The hard-core kids fuelling crime wave
AROUND 30-40 juvenile delinquents are responsible for the majority of youth crime in Cairns committing everything from shop stealing through to serious assaults.
For the first time police have broken down the numbers to reveal the small percentage of the approximately 40,000 children living in Cairns who are teaming up in gangs to go on crime rampages across the city.
Senior police said the figures fluctuate constantly with youths in and out of detention, but there was a core group who were constantly in trouble with many of them hardcore 'chromers'.
The Cairns Post can also reveal profiles of three of the worst offenders currently operating in the city, including a nine-year-old boy who has been coming to the attention of police since he was just six.
"There are a small group of recidivist offenders who commit the majority of offences," Cairns police Sen-Sgt Gary Hunter said.
"These include both males and females.
"They predominantly operate in groups and offences happen more when they're in groups rather than individually."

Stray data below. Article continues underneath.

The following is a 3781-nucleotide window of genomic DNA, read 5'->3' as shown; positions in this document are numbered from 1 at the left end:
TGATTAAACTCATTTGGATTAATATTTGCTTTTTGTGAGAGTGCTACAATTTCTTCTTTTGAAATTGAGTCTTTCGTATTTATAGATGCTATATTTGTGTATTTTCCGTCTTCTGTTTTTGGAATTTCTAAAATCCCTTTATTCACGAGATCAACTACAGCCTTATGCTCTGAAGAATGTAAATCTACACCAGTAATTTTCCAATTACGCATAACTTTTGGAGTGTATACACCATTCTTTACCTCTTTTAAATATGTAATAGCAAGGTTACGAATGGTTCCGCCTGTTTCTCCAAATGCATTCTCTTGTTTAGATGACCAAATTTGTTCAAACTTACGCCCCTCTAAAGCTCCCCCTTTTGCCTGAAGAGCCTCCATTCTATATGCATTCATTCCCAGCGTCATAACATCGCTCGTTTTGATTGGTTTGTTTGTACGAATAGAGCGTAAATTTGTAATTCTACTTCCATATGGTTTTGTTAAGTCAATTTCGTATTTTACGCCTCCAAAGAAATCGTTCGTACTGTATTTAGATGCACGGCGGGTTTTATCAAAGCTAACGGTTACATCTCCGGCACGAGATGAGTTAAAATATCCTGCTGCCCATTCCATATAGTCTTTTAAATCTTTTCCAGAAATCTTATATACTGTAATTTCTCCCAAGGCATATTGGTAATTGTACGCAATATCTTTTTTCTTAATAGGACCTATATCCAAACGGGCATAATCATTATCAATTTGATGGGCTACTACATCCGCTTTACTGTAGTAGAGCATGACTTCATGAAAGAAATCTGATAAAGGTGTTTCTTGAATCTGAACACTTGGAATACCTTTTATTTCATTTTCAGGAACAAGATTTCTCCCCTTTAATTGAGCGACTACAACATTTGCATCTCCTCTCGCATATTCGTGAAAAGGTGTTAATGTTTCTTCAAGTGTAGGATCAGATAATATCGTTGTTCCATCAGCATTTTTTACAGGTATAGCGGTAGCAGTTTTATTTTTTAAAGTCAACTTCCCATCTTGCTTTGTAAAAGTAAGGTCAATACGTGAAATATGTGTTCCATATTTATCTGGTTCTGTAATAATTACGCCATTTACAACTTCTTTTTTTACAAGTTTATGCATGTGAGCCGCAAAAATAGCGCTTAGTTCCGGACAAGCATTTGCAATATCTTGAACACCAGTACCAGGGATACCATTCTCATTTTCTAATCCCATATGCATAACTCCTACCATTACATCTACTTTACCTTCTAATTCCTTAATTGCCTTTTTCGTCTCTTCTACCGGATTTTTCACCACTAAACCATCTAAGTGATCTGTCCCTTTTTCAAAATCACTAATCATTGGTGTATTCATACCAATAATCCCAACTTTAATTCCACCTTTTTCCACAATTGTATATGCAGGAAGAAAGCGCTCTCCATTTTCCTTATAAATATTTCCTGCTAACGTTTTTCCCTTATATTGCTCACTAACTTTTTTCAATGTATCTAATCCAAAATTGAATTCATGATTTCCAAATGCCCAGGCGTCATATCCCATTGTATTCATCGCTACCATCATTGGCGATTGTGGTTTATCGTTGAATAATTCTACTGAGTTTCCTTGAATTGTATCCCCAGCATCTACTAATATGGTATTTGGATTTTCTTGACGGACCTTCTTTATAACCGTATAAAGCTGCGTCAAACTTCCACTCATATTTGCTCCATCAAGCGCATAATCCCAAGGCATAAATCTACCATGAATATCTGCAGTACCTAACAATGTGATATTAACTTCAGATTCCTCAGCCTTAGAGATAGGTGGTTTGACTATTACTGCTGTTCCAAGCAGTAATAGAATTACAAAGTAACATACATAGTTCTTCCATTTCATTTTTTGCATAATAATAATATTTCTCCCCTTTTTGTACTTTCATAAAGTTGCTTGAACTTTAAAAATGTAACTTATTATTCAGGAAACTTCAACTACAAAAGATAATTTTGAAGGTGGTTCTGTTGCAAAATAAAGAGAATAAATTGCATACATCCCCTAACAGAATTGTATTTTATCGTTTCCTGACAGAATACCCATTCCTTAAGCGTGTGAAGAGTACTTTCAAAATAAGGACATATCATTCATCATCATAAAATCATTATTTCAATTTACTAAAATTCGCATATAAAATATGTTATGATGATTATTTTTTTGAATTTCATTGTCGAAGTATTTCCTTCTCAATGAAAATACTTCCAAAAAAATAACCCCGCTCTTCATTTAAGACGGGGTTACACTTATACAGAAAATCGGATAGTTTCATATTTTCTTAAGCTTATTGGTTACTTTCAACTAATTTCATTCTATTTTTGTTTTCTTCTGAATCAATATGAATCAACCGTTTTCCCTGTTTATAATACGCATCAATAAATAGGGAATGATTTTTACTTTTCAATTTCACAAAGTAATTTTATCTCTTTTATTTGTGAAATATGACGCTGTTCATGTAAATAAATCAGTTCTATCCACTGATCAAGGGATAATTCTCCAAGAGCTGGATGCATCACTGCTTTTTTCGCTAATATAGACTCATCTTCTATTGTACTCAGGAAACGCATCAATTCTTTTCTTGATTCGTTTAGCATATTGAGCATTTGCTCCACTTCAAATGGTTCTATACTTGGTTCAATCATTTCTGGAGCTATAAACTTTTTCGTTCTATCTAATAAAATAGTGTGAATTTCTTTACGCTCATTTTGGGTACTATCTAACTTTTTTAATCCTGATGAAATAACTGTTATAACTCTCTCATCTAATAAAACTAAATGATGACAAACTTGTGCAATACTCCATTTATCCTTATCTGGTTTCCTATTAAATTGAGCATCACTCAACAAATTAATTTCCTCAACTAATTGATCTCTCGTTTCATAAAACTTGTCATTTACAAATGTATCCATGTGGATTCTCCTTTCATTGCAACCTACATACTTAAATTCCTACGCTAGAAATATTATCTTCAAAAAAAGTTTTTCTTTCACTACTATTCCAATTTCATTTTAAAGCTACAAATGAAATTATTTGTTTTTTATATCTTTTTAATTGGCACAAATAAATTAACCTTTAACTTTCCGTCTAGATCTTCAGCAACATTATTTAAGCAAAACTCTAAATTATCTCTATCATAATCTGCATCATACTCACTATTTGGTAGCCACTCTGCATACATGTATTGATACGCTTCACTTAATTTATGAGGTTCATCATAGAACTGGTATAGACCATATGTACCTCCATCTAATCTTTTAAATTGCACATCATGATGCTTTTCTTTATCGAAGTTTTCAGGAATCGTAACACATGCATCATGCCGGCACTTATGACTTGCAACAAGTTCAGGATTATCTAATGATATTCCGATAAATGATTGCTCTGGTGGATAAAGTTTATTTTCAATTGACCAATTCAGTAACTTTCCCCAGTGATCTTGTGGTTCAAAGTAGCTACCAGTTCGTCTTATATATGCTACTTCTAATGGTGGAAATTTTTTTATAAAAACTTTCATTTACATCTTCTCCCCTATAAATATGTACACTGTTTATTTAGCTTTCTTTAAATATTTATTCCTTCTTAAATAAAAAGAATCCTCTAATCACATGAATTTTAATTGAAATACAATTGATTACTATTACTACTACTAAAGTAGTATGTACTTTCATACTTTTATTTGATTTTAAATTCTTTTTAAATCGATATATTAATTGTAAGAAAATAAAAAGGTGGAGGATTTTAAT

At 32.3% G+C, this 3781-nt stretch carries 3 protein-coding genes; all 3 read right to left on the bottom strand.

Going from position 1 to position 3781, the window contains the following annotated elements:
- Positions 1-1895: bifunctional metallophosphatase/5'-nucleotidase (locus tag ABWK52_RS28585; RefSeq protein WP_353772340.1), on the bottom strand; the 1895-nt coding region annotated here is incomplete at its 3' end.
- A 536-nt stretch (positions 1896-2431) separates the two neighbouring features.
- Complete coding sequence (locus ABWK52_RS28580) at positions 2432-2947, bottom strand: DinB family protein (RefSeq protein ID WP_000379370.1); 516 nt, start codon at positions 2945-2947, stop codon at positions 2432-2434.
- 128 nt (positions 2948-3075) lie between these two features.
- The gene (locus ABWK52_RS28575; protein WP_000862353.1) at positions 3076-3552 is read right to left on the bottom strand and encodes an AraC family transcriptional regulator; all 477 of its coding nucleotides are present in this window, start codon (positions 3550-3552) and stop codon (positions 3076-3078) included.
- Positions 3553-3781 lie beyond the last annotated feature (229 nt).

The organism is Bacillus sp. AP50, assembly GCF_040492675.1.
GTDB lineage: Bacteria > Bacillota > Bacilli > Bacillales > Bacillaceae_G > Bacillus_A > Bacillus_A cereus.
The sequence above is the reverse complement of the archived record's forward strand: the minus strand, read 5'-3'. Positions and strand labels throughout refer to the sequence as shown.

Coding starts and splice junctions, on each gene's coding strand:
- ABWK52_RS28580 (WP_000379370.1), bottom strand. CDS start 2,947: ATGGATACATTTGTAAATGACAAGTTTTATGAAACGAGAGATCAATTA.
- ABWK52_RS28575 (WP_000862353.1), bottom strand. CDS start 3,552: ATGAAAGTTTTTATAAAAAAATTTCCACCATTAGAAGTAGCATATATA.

The figures come after urgent talks were held between senior police and regional government department heads last Friday following the alleged assault of two off duty police officers by 11 people in the Cairns CBD.
Plans are in place to launch a high level team to individually case manage the worst offenders.
"The vast majority of kids (in the Far North) are really good, normal kids," Far North police Chief Supt Brian Huxley said.
"There is just a smaller number who push the envelope."
Youth Justice Minister Di Farmer supported the formation of the group.
"Some of these serious young offenders have very complex issues, and to change the behaviour of serious youth offenders we need to work together," she said.
"Change will require intensive support from families or kin, community, youth justice, child safety, police, health, education and community organisations."
A police operation which has been running in the CBD since April is set to conclude on Friday and police said it has had a significant impact on crime.
Chief Supt Huxley said a key police focus had been reducing the number of youths involved in chroming, which included successfully lobbying businesses selling particular deodorant brands to take them off the shelves.
However Cairns Chamber of Commerce president and pharmacy boss Nick Loukas said the problem was still significant across the city.
"We had kids chroming at the entrance to our pharmacy on Mulgrave Rd on the weekend," he said.
"They were literally blocking customers from coming into the pharmacy in the middle of the day."